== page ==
An investment of only $1-2 (0.90-1.80 euros) per person per month could give all people in low- and middle-income countries access to a basket of 201 essential medicines, researchers said Monday. One in five countries spend less than this amount on medicine, highlighting "the urgent need for additional financing to meet basic health care needs," said a special publication by The Lancet medical journal.
A basket of essential medicines includes pain killers such as morphine, drugs against infectious diseases such as tuberculosis, HIV or malaria, treatments for chronic conditions such as cancer or diabetes, as well as vaccines and contraceptives. Dubbed The Lancet Commission on Essential Medicines, the overview highlighted "massive inequities and inefficiencies" in financing and governance between regions, hampering access to drugs for many people. It was compiled by 21 international experts and made recommendations to governments, NGOs, health institutions, medicine regulatory agencies and the pharmaceutical industry.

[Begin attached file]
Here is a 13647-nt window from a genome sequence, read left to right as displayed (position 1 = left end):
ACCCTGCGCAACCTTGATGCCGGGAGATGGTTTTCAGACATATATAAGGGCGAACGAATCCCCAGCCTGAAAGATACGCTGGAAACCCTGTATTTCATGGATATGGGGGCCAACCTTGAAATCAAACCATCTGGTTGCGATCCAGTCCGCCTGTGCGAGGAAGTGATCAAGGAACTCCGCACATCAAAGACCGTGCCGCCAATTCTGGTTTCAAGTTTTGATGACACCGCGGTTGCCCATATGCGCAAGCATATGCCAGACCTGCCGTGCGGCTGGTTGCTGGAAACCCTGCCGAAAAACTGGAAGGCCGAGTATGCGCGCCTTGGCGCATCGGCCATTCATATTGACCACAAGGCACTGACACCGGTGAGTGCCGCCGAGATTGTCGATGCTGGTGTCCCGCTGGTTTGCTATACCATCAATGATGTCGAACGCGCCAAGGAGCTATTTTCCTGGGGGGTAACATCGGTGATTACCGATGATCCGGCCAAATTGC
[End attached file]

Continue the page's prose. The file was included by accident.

The team used numbers on disease prevalence, drug consumption and medicine prices to estimate the cost of access to a basket of essential medicines at between $77.4 billion and $151.9 billion per year -the equivalent of $12.9-25.4 per person. "Recent estimates suggest that the average total spend on medicines in low-income countries is $8.6 per person per year," said a statement by The Lancet. Most of it came from household budgets, rather than government ones.
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